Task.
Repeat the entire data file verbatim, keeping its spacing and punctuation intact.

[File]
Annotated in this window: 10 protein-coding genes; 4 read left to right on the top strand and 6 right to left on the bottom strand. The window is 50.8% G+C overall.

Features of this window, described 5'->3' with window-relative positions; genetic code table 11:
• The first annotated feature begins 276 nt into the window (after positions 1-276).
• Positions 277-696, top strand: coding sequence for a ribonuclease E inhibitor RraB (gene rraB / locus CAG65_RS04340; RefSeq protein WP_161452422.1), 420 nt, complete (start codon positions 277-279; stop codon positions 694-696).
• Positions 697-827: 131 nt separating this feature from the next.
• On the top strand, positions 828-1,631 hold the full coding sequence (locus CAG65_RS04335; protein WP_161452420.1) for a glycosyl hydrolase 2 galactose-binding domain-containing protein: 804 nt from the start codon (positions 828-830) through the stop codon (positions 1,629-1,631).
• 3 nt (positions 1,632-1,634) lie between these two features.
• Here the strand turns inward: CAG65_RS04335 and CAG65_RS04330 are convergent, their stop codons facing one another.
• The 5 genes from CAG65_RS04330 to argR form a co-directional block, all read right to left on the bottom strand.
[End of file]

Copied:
Annotated in this window: 10 protein-coding genes; 4 read left to right on the top strand and 6 right to left on the bottom strand. The window is 50.8% G+C overall.

Features of this window, described 5'->3' with window-relative positions; genetic code table 11:
• The first annotated feature begins 276 nt into the window (after positions 1-276).
• Positions 277-696, top strand: coding sequence for a ribonuclease E inhibitor RraB (gene rraB / locus CAG65_RS04340; RefSeq protein WP_161452422.1), 420 nt, complete (start codon positions 277-279; stop codon positions 694-696).
• Positions 697-827: 131 nt separating this feature from the next.
• On the top strand, positions 828-1,631 hold the full coding sequence (locus CAG65_RS04335; protein WP_161452420.1) for a glycosyl hydrolase 2 galactose-binding domain-containing protein: 804 nt from the start codon (positions 828-830) through the stop codon (positions 1,629-1,631).
• 3 nt (positions 1,632-1,634) lie between these two features.
• Here the strand turns inward: CAG65_RS04335 and CAG65_RS04330 are convergent, their stop codons facing one another.
• The 5 genes from CAG65_RS04330 to argR form a co-directional block, all read right to left on the bottom strand.